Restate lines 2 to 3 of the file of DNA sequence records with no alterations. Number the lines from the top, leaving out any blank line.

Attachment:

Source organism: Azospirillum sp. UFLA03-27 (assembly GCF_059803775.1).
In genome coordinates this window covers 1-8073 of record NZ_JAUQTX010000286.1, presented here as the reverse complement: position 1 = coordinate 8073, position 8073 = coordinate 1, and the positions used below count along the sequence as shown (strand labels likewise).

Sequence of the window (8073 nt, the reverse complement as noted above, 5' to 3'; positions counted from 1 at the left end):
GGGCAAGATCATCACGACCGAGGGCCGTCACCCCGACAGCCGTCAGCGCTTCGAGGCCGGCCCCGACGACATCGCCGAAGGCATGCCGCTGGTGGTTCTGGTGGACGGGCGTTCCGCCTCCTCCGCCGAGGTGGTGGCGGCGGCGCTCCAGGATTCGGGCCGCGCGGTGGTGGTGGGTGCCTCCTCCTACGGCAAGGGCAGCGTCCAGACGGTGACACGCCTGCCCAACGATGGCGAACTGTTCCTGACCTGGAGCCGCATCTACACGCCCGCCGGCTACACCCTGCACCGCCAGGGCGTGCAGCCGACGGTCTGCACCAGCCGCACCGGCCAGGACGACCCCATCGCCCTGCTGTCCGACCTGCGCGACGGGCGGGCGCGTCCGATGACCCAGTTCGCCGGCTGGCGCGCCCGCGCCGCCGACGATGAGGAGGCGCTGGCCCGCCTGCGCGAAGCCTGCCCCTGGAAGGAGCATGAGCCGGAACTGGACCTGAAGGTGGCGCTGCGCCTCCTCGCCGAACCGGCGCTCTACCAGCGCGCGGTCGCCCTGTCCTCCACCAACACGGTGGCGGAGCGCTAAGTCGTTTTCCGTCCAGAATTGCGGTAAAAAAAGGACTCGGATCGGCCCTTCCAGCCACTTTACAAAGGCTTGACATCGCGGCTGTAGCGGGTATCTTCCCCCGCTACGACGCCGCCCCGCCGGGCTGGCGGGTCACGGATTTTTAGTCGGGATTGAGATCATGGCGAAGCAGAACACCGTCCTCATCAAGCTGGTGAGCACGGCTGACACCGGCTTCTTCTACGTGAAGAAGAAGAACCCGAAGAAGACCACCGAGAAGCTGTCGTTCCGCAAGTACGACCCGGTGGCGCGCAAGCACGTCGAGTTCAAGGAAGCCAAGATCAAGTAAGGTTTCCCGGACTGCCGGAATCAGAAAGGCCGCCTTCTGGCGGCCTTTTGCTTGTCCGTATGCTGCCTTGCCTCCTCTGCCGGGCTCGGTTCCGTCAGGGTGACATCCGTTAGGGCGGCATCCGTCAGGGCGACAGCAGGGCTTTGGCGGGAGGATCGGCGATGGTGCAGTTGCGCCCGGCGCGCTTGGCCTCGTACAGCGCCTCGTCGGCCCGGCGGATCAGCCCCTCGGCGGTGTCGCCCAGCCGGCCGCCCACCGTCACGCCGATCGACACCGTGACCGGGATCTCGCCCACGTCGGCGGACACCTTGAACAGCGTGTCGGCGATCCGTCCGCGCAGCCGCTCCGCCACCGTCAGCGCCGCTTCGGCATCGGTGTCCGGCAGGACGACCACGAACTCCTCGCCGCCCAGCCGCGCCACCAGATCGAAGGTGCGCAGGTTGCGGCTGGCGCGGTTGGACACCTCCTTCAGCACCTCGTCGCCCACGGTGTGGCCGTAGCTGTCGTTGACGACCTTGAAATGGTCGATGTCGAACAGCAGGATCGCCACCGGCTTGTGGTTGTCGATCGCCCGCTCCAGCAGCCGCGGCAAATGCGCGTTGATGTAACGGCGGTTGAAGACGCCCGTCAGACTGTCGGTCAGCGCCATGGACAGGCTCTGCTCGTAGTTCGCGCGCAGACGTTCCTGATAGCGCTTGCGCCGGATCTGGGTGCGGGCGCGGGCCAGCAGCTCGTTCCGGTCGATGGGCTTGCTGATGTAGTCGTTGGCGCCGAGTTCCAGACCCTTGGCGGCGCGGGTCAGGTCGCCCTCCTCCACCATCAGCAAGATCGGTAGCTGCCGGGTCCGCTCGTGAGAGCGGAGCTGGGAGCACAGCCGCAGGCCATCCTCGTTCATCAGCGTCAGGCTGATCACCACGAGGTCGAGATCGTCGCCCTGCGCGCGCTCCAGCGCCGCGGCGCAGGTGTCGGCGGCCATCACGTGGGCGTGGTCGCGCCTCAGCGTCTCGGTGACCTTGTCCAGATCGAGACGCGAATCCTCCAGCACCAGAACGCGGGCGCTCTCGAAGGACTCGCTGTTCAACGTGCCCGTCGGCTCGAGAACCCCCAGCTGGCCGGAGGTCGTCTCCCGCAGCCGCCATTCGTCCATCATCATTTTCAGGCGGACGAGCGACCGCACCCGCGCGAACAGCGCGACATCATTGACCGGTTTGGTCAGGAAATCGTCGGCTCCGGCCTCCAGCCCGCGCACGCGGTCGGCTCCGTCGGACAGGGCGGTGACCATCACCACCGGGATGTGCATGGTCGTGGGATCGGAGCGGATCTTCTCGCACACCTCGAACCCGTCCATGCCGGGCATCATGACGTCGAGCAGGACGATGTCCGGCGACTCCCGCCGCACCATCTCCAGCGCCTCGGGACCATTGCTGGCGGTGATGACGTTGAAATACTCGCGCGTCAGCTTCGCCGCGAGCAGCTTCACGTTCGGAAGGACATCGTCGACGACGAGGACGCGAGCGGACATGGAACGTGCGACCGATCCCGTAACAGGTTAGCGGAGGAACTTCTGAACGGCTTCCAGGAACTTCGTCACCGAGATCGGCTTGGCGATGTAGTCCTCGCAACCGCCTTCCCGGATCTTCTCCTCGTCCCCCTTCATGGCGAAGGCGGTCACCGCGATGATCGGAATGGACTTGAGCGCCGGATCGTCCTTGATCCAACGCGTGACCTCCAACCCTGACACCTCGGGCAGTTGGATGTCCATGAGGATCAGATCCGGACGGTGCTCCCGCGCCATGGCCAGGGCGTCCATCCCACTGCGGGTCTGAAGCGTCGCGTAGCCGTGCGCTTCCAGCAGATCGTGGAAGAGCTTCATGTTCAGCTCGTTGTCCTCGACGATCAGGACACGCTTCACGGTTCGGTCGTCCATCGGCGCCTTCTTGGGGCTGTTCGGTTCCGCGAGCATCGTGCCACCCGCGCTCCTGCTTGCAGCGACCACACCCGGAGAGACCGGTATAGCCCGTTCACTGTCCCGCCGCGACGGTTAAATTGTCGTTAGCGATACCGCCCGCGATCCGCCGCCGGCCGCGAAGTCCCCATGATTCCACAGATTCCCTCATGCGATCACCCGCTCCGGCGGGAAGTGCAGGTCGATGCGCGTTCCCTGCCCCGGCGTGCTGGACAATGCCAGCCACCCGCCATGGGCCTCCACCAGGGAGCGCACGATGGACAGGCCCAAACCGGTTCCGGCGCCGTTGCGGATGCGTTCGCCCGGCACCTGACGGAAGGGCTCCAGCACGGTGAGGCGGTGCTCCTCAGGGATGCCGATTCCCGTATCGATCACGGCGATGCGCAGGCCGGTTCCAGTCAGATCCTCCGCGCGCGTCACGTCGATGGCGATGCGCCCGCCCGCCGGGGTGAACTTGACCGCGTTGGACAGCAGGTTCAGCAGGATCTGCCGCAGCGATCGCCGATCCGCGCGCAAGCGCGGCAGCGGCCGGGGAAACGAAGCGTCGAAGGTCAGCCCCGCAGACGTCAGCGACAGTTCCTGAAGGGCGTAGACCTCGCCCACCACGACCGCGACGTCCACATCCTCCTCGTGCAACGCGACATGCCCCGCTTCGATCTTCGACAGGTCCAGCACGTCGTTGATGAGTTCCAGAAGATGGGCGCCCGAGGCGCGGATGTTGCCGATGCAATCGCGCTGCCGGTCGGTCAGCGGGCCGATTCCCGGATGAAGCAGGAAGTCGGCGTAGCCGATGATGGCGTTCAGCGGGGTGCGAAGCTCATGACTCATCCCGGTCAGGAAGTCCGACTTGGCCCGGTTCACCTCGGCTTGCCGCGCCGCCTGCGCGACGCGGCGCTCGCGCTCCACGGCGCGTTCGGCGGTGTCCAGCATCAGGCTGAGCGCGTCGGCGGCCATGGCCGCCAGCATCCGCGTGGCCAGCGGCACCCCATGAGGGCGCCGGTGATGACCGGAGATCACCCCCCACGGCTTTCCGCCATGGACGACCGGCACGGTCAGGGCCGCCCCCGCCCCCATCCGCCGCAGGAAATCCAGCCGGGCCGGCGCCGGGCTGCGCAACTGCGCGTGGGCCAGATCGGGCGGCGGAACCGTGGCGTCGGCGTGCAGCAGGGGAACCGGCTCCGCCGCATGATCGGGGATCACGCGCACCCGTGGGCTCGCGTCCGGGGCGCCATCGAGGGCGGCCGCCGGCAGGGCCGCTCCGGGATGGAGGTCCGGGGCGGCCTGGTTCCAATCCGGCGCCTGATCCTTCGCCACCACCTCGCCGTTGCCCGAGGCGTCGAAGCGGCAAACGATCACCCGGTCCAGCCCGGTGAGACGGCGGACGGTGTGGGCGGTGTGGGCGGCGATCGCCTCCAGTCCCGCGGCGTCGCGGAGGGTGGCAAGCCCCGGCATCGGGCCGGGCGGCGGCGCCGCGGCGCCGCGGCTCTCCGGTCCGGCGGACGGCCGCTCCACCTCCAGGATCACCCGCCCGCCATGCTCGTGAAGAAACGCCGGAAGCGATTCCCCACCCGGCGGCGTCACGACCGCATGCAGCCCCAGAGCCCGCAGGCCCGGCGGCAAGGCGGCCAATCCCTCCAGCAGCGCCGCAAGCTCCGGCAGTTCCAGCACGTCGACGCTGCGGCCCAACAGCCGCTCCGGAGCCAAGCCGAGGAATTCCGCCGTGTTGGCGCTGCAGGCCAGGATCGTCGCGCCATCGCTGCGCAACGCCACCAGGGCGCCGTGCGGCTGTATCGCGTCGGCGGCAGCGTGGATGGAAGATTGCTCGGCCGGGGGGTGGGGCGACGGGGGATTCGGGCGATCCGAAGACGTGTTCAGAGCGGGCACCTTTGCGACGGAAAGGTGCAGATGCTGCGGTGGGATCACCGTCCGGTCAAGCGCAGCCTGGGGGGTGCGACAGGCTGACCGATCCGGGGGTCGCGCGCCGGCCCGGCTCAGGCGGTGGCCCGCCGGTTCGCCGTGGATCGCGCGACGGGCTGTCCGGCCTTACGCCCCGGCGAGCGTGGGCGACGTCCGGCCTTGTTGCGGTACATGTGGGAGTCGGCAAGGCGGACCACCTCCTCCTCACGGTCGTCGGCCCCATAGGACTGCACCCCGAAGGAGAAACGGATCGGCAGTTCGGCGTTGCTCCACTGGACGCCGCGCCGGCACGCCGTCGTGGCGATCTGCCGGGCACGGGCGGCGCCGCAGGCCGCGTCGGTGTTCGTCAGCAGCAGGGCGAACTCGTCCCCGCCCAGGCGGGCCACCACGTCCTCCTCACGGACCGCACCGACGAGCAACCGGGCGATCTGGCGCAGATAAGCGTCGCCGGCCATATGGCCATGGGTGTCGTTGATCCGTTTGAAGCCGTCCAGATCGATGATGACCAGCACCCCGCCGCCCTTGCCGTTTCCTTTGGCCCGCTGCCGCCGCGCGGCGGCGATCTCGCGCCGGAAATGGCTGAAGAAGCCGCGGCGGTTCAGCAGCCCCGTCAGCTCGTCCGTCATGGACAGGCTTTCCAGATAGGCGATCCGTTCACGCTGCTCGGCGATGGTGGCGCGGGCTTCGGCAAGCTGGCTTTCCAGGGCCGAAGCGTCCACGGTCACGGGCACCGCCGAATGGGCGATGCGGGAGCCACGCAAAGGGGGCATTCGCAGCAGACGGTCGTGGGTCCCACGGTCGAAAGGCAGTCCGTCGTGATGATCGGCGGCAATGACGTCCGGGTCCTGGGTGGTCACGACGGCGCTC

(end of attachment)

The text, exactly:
In genome coordinates this window covers 1-8073 of record NZ_JAUQTX010000286.1, presented here as the reverse complement: position 1 = coordinate 8073, position 8073 = coordinate 1, and the positions used below count along the sequence as shown (strand labels likewise).

Sequence of the window (8073 nt, the reverse complement as noted above, 5' to 3'; positions counted from 1 at the left end):